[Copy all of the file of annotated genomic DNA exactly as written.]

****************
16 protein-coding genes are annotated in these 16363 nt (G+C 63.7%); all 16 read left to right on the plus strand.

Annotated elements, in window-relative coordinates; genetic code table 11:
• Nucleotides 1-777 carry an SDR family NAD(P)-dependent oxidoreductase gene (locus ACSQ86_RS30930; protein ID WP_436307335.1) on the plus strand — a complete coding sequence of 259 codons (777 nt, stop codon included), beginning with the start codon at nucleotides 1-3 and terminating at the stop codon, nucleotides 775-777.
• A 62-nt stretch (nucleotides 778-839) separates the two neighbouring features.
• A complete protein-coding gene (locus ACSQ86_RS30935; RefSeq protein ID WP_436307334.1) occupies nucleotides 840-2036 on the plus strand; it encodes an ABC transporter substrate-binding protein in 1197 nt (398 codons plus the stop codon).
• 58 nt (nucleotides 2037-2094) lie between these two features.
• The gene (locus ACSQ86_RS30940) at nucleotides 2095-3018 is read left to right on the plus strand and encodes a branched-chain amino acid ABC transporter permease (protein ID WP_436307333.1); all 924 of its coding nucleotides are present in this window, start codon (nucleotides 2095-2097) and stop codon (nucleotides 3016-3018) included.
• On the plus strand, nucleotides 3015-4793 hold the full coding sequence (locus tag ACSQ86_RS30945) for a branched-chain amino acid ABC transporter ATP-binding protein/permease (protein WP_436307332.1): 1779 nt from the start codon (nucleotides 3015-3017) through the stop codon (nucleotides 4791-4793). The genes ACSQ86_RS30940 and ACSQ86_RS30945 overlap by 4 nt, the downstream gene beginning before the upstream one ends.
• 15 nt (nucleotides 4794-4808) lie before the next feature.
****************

16 protein-coding genes are annotated in these 16363 nt (G+C 63.7%); all 16 read left to right on the plus strand.

Annotated elements, in window-relative coordinates; genetic code table 11:
• Nucleotides 1-777 carry an SDR family NAD(P)-dependent oxidoreductase gene (locus ACSQ86_RS30930; protein ID WP_436307335.1) on the plus strand — a complete coding sequence of 259 codons (777 nt, stop codon included), beginning with the start codon at nucleotides 1-3 and terminating at the stop codon, nucleotides 775-777.
• A 62-nt stretch (nucleotides 778-839) separates the two neighbouring features.
• A complete protein-coding gene (locus ACSQ86_RS30935; RefSeq protein ID WP_436307334.1) occupies nucleotides 840-2036 on the plus strand; it encodes an ABC transporter substrate-binding protein in 1197 nt (398 codons plus the stop codon).
• 58 nt (nucleotides 2037-2094) lie between these two features.
• The gene (locus ACSQ86_RS30940) at nucleotides 2095-3018 is read left to right on the plus strand and encodes a branched-chain amino acid ABC transporter permease (protein ID WP_436307333.1); all 924 of its coding nucleotides are present in this window, start codon (nucleotides 2095-2097) and stop codon (nucleotides 3016-3018) included.
• On the plus strand, nucleotides 3015-4793 hold the full coding sequence (locus tag ACSQ86_RS30945) for a branched-chain amino acid ABC transporter ATP-binding protein/permease (protein WP_436307332.1): 1779 nt from the start codon (nucleotides 3015-3017) through the stop codon (nucleotides 4791-4793). The genes ACSQ86_RS30940 and ACSQ86_RS30945 overlap by 4 nt, the downstream gene beginning before the upstream one ends.
• 15 nt (nucleotides 4794-4808) lie before the next feature.